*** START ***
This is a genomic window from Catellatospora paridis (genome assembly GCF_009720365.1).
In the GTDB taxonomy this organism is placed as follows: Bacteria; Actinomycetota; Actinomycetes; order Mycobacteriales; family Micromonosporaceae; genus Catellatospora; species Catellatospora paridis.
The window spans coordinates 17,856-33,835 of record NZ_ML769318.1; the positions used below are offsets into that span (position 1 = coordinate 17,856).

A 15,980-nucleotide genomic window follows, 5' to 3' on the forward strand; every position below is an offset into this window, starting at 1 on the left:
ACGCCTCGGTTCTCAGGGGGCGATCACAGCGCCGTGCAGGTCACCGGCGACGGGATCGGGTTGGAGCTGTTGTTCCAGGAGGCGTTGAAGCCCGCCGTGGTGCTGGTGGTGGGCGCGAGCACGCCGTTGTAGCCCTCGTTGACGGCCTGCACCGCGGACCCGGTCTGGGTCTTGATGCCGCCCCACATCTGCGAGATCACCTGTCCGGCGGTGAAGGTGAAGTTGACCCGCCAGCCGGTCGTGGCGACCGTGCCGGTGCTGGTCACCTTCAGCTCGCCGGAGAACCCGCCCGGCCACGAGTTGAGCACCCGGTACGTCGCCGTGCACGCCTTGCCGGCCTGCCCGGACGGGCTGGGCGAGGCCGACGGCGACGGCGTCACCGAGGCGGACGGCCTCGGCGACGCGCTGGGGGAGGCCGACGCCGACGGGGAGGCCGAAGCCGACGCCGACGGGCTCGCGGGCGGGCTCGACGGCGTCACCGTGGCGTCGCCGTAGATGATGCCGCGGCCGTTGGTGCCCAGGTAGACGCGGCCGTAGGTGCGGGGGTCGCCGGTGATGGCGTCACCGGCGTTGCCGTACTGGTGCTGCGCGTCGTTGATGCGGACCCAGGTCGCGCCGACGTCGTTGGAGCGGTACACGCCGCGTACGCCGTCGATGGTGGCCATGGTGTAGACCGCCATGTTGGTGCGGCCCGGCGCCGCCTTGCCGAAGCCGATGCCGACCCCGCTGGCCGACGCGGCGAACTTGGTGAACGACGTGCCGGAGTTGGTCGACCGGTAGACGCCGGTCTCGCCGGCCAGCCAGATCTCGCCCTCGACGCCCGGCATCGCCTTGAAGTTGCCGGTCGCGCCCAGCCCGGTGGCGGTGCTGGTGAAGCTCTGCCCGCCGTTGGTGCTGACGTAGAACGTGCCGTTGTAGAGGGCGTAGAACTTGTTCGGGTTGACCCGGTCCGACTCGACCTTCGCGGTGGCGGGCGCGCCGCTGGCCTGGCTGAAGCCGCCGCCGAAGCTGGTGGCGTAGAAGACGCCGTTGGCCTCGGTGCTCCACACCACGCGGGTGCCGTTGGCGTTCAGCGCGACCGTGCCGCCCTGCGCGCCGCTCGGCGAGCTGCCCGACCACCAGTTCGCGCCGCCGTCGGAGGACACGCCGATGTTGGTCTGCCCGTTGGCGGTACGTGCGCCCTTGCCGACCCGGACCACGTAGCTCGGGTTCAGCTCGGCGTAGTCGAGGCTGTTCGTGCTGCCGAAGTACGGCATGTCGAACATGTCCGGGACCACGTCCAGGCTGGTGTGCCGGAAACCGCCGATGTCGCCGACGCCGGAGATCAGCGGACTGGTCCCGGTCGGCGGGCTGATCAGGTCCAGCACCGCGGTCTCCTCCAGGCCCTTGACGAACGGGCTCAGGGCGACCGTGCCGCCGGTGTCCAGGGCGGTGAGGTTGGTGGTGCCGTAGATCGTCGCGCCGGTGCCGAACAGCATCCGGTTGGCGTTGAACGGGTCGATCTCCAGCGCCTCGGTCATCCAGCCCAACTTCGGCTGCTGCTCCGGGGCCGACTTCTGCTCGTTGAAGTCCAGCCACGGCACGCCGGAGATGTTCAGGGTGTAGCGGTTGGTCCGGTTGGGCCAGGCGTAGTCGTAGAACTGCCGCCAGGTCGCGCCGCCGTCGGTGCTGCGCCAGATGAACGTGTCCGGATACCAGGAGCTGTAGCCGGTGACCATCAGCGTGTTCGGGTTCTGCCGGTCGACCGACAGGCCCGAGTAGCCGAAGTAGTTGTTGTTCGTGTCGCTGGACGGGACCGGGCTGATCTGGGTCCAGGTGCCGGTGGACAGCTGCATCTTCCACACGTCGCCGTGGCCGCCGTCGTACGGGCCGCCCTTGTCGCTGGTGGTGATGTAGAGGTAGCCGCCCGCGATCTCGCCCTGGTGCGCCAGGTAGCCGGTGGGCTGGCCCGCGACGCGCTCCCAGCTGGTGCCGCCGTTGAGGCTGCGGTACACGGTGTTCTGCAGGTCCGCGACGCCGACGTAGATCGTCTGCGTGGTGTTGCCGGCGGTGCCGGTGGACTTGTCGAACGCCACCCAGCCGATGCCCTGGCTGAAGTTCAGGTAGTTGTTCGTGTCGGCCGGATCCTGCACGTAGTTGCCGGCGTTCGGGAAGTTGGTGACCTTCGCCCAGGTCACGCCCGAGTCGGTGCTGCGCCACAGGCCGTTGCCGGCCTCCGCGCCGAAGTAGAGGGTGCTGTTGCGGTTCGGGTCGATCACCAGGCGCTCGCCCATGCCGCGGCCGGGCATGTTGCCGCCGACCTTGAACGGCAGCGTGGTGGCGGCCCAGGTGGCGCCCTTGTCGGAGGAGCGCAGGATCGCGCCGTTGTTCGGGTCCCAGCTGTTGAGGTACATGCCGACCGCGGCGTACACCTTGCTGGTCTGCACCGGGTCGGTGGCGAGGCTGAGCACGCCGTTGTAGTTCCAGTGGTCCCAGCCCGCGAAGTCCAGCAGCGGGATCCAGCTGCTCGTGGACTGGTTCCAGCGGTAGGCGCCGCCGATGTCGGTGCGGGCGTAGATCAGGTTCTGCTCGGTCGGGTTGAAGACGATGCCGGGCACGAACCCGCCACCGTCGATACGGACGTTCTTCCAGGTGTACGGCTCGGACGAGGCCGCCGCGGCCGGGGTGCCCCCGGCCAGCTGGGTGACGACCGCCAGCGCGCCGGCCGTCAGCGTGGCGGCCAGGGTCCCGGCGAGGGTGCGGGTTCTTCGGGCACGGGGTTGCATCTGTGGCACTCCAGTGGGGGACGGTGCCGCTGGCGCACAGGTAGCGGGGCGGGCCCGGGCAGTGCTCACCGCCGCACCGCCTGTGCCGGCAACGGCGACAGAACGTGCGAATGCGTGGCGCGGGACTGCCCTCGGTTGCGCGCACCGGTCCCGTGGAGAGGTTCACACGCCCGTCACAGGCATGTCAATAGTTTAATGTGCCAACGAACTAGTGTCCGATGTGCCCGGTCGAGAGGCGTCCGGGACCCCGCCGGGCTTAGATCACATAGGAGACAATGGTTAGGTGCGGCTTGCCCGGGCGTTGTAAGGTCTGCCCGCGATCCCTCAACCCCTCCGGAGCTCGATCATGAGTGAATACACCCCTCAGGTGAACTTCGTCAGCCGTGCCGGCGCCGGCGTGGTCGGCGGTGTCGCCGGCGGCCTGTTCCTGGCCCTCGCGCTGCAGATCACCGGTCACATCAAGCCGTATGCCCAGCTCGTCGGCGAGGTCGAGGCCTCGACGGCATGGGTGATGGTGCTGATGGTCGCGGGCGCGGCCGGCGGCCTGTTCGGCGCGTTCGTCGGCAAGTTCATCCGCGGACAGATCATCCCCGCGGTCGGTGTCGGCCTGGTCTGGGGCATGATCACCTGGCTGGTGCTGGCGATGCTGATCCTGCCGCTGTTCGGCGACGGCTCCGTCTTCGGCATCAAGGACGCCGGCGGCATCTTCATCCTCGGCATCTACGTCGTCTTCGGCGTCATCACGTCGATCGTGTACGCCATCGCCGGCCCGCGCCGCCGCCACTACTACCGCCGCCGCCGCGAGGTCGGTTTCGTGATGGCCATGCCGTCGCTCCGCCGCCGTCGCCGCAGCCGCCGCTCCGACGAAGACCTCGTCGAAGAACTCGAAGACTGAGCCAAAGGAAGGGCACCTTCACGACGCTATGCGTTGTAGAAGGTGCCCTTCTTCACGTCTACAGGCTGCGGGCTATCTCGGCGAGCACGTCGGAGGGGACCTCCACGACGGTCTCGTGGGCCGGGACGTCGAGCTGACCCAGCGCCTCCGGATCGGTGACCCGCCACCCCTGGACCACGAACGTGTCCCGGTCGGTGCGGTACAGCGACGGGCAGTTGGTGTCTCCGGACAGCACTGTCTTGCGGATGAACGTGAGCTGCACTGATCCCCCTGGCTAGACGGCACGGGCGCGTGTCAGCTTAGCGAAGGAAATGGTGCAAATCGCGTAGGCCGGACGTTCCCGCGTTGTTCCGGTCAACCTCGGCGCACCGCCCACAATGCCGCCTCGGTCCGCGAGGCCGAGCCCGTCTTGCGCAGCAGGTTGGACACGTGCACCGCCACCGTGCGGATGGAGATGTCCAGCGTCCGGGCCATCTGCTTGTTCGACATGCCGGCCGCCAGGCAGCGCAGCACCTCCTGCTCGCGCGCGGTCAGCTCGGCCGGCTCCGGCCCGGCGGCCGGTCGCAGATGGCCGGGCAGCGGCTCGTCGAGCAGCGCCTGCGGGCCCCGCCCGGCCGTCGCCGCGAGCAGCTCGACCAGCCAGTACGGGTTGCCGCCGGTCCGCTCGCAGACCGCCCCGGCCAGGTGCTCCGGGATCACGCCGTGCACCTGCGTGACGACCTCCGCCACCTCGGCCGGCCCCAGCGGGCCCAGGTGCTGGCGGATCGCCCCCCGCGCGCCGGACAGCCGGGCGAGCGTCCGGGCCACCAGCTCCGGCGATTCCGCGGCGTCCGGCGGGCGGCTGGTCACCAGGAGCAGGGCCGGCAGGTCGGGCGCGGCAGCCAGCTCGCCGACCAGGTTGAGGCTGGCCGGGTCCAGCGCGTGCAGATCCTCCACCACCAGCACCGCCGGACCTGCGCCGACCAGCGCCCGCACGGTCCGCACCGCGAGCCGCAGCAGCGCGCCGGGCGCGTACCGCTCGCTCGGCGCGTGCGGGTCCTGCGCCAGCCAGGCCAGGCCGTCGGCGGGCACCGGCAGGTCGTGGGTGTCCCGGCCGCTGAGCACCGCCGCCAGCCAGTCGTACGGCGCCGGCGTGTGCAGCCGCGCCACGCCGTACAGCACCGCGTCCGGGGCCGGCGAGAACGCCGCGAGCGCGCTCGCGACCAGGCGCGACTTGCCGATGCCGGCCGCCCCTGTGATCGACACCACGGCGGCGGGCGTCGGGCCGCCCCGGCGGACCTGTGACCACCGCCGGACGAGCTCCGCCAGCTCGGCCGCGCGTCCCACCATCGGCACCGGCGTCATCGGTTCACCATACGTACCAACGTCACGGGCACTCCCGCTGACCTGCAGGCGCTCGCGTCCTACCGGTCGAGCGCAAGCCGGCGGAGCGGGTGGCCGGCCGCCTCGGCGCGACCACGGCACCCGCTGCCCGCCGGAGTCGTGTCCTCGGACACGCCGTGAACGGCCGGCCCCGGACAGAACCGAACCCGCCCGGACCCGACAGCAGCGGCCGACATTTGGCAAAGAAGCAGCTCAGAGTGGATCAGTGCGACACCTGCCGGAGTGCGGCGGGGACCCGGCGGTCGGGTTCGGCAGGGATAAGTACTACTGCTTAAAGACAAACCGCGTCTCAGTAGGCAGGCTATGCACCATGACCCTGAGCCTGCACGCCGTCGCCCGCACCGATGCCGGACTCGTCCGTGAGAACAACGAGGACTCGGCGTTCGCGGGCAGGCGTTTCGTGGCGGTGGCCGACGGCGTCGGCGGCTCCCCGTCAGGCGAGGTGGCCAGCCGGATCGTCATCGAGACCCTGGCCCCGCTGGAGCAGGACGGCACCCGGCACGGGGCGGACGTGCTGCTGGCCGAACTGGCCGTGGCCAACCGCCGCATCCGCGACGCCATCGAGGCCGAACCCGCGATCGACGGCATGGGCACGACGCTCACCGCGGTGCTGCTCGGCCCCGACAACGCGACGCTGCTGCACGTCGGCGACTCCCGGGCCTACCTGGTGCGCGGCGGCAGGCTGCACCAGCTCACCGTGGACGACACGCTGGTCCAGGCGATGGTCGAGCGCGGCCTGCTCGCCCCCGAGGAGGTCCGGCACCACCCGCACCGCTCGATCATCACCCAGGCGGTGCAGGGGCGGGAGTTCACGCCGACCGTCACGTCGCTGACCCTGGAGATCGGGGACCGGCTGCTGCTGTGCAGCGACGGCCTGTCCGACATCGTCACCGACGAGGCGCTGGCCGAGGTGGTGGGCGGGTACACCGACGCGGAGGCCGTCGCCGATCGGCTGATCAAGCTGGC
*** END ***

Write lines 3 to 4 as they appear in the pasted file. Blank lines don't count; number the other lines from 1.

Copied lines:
The window spans coordinates 17,856-33,835 of record NZ_ML769318.1; the positions used below are offsets into that span (position 1 = coordinate 17,856).

A 15,980-nucleotide genomic window follows, 5' to 3' on the forward strand; every position below is an offset into this window, starting at 1 on the left: